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Friday, October 11 2002

Dorothy Parker’s Elbow: Tattoos on Writers, Writers on Tattoos Edited by Kim Addonizio and Cheryl D

Everybody, inked or not, has an opinion of tattooing, whether it's viewed with fear, admiration, loathing, or 21st century cynicism.


Thursday, October 10 2002

The Nose: A Profile of Sex, Beauty, and Survival by Gabrielle Glaser

Just as we have overworked our ears to the point that we are nearly deaf and subjected our eyes to all sorts of visual clutter, we have overworked our noses to the point that our noses hardly know what to tell us.


Mr. Strangelove: A Biography of Peter Sellers by Ed Sikov

Sikov's book may be the most painful celebrity bio I've read since Albert Goldman's 'Elvis' (the similarities between the two men's lives are startling)...


The sting of the word was undercut, however, by the humorous voices Rushdie used to emulate his characters, obliging the audience to consider the dialogue and the many ways that the word can act as a political fulcrum in American society.


Wednesday, October 2 2002

Teen Angst? Naaah . . . by Ned Vizzini

It doesn't matter whether you're 16 or 65. You'll laugh out loud at this stuff.


Girl Imagined By Chance by Lance Olsen

At its heart, it is rumination on the art of photography.


Digital Hustlers: Living Large and Falling Hard in Silicon Alley by Casey Kait and Stephen Weiss

Serves as a diary of the main players involved in the heyday of New York's Alley.


Blue Latitudes: Boldly Going Where Captain Cook Has Gone Before by Tony Horwitz

The only real analogy for Capt. James Cooke, who resolutely explored the Pacific between 1768 and 1780, is Capt. James Kirk, captain of the starship Enterprise.


Wednesday, September 25 2002

Alaska Quarterly Review

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The Terrible Gift: The Brave New World of Genetic Medicine by Rick J. Carlson and Gary Stimeling

Offering a rowdy soapbox monologue on a host of discoveries in genetic medicine -- including genetic technology, computerized biochemistry, and drug synthesis -- The Terrible Gift reveals not one, but two, terrible things.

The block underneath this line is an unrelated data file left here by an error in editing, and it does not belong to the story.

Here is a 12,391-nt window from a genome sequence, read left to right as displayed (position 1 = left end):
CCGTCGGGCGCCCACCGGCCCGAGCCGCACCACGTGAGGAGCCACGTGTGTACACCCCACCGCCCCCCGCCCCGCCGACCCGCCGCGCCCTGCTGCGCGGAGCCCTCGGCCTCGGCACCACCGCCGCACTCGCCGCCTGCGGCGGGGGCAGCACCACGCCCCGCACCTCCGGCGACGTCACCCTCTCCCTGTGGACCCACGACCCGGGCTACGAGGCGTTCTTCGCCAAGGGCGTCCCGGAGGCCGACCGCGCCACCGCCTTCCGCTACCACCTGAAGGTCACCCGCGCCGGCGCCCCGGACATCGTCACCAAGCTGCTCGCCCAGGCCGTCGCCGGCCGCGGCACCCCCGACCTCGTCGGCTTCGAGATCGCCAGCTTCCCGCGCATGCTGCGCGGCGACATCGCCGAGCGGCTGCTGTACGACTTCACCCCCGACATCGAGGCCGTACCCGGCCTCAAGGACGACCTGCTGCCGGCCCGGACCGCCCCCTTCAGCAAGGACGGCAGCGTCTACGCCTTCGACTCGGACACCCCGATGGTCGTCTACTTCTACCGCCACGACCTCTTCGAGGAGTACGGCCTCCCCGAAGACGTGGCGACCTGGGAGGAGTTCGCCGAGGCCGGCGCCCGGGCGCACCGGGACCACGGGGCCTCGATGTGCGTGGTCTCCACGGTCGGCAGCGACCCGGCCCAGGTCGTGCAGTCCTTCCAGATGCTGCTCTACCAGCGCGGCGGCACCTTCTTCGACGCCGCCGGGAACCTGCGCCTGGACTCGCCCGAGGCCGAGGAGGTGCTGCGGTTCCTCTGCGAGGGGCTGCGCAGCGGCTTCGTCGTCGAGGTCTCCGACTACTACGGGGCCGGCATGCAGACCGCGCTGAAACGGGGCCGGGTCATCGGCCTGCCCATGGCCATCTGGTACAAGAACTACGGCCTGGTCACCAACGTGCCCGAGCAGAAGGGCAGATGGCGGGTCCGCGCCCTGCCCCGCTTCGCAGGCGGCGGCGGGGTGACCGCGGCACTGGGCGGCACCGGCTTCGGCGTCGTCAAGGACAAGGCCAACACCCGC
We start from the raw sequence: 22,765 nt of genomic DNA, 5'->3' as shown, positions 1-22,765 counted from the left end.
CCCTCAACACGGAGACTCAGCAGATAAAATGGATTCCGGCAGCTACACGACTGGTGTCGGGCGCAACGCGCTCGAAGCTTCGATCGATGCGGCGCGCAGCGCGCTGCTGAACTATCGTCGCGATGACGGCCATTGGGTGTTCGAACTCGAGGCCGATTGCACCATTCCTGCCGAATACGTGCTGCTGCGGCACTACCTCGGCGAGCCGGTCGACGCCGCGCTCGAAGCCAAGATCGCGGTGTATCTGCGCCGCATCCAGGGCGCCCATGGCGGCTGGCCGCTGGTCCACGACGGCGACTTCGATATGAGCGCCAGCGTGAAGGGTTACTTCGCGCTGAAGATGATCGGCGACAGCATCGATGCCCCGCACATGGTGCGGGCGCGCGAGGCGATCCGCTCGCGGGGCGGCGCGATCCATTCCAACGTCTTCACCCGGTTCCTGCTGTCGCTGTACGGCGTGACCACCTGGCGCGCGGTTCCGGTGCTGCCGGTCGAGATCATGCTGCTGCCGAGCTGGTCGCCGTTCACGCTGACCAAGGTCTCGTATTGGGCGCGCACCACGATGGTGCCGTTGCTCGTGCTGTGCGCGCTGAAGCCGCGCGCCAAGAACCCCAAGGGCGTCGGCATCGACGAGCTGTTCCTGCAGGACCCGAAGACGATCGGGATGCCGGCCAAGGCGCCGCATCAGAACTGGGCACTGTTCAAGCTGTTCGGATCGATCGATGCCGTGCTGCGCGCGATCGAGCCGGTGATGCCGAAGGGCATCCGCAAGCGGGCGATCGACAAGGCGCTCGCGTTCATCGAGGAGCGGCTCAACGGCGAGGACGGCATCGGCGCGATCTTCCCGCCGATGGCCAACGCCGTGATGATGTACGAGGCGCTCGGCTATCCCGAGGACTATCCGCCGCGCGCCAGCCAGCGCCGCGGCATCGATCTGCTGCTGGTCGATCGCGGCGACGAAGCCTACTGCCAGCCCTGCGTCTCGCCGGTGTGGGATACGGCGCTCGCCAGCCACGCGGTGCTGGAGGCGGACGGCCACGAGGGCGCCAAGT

Portrait of My Lover as a Horse by Selima Hill

Words revel in their incongruous, promiscuous juxtapositions, and sentences begin sensibly and end in bewildering confusions of logic . . .


It’s a Free Country: Personal Freedom in America After September 11 by Edited by Danny Goldberg, Vic

More than 300 books have been published since the fall of 2001 trying to explain, blame, comfort and inform us about what led up to the attacks and what we can expect next.


Modern Burma isn't so much a country as the residue of a British imperial political organization thrust onto several divergent peoples. To argue for ethnic independence is to argue for Burma's devolution, something the world community isn't likely to tolerate.


Into the Buzzsaw: Leading Journalists Expose the Myth of a Free Press by edited by Kristina Borjess

With almost one voice the essays contained here contend that the modern news business -- where the emphasis on the bottom line has almost trumped the traditional sanctity of the byline -- has become just that: a business.


The Accidental President: How 413 Lawyers, 9 Supreme Court Justices, and 5,963,110 Floridians (Give

The most remarkable portion of The Accidental President concerns the final Supreme Court decision that effectively appointed George W. Bush president. Most of the criticism leveled in the book is fairly light, but at the end Kaplan rips into the Supreme Court decision.


Monday, September 16 2002

Using the Force: Creativity, Community and Star Wars Fans by Will Brooker

For as much as Lucasfilms would like to be in control over its content, 'Star Wars' has grown too big to fit inside of Lucas' universe anymore. Nearly everyone alive today has a 'Star Wars' story to tell.


Toothpicks and Logos: Design in Everyday Life by John Heskett

Conveys the theory that almost nothing in our environment is completely natural.


This War Called Love by Alejandro Murguia

His narratives are crisp and filled with vivid descriptions of street life, reminding one of a painting that is packed with minute details.


The Season of Lillian Dawes by Katherine Mosby

A lush novel, thick with the heady atmosphere of first love, lust and betrayal, Katherine Mosby's sophomore effort, 'The Season of Lillian Dawes' is part 'Catcher in the Rye', part 'The Great Gatsby'. Original it ain't, but the author's fluid, lyrical prose makes it worth the deja vu.


Screening Party by Dennis Hensley

I'd like to take a moment to reflect upon the fine art of 'riposte au cinema', or talking back to the movies. It's one of those pursuits, like driving and sex, that most people attempt to do but few actually do well.


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